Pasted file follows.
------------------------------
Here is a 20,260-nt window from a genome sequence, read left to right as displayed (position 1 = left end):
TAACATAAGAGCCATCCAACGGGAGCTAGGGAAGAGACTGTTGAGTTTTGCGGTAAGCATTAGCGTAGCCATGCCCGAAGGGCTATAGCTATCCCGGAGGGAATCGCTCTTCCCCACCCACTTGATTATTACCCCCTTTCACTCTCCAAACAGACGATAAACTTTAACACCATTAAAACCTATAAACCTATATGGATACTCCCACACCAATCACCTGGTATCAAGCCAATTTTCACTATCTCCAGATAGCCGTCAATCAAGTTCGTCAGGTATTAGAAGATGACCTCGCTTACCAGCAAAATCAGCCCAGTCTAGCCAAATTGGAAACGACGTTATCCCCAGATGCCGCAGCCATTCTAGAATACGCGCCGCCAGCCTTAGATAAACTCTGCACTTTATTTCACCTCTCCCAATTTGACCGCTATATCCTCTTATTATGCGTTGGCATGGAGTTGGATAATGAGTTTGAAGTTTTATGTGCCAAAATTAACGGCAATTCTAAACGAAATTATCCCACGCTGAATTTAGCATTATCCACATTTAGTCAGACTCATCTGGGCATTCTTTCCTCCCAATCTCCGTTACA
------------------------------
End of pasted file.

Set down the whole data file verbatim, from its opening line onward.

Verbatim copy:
Here is a 20,260-nt window from a genome sequence, read left to right as displayed (position 1 = left end):
TAACATAAGAGCCATCCAACGGGAGCTAGGGAAGAGACTGTTGAGTTTTGCGGTAAGCATTAGCGTAGCCATGCCCGAAGGGCTATAGCTATCCCGGAGGGAATCGCTCTTCCCCACCCACTTGATTATTACCCCCTTTCACTCTCCAAACAGACGATAAACTTTAACACCATTAAAACCTATAAACCTATATGGATACTCCCACACCAATCACCTGGTATCAAGCCAATTTTCACTATCTCCAGATAGCCGTCAATCAAGTTCGTCAGGTATTAGAAGATGACCTCGCTTACCAGCAAAATCAGCCCAGTCTAGCCAAATTGGAAACGACGTTATCCCCAGATGCCGCAGCCATTCTAGAATACGCGCCGCCAGCCTTAGATAAACTCTGCACTTTATTTCACCTCTCCCAATTTGACCGCTATATCCTCTTATTATGCGTTGGCATGGAGTTGGATAATGAGTTTGAAGTTTTATGTGCCAAAATTAACGGCAATTCTAAACGAAATTATCCCACGCTGAATTTAGCATTATCCACATTTAGTCAGACTCATCTGGGCATTCTTTCCTCCCAATCTCCGTTACA